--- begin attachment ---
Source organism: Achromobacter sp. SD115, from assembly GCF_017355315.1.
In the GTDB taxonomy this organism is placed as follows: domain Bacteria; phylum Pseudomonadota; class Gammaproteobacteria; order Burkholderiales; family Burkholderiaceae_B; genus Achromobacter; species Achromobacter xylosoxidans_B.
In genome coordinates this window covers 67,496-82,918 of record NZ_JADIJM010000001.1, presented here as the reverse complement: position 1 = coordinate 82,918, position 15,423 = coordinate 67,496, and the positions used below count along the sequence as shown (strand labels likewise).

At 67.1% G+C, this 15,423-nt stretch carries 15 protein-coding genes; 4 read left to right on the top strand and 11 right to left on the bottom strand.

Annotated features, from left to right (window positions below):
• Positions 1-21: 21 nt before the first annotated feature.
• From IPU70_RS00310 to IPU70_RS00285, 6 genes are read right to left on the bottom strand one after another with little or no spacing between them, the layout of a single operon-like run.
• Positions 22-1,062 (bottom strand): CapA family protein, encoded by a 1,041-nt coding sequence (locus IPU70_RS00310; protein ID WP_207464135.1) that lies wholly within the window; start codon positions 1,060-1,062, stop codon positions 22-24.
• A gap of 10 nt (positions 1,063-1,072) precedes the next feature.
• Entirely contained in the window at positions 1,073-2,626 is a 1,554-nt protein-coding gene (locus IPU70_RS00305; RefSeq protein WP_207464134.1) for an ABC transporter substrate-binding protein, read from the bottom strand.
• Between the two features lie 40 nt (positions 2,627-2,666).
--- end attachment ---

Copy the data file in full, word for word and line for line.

Source organism: Achromobacter sp. SD115, from assembly GCF_017355315.1.
In the GTDB taxonomy this organism is placed as follows: domain Bacteria; phylum Pseudomonadota; class Gammaproteobacteria; order Burkholderiales; family Burkholderiaceae_B; genus Achromobacter; species Achromobacter xylosoxidans_B.
In genome coordinates this window covers 67,496-82,918 of record NZ_JADIJM010000001.1, presented here as the reverse complement: position 1 = coordinate 82,918, position 15,423 = coordinate 67,496, and the positions used below count along the sequence as shown (strand labels likewise).

At 67.1% G+C, this 15,423-nt stretch carries 15 protein-coding genes; 4 read left to right on the top strand and 11 right to left on the bottom strand.

Annotated features, from left to right (window positions below):
• Positions 1-21: 21 nt before the first annotated feature.
• From IPU70_RS00310 to IPU70_RS00285, 6 genes are read right to left on the bottom strand one after another with little or no spacing between them, the layout of a single operon-like run.
• Positions 22-1,062 (bottom strand): CapA family protein, encoded by a 1,041-nt coding sequence (locus IPU70_RS00310; protein ID WP_207464135.1) that lies wholly within the window; start codon positions 1,060-1,062, stop codon positions 22-24.
• A gap of 10 nt (positions 1,063-1,072) precedes the next feature.
• Entirely contained in the window at positions 1,073-2,626 is a 1,554-nt protein-coding gene (locus IPU70_RS00305; RefSeq protein WP_207464134.1) for an ABC transporter substrate-binding protein, read from the bottom strand.
• Between the two features lie 40 nt (positions 2,627-2,666).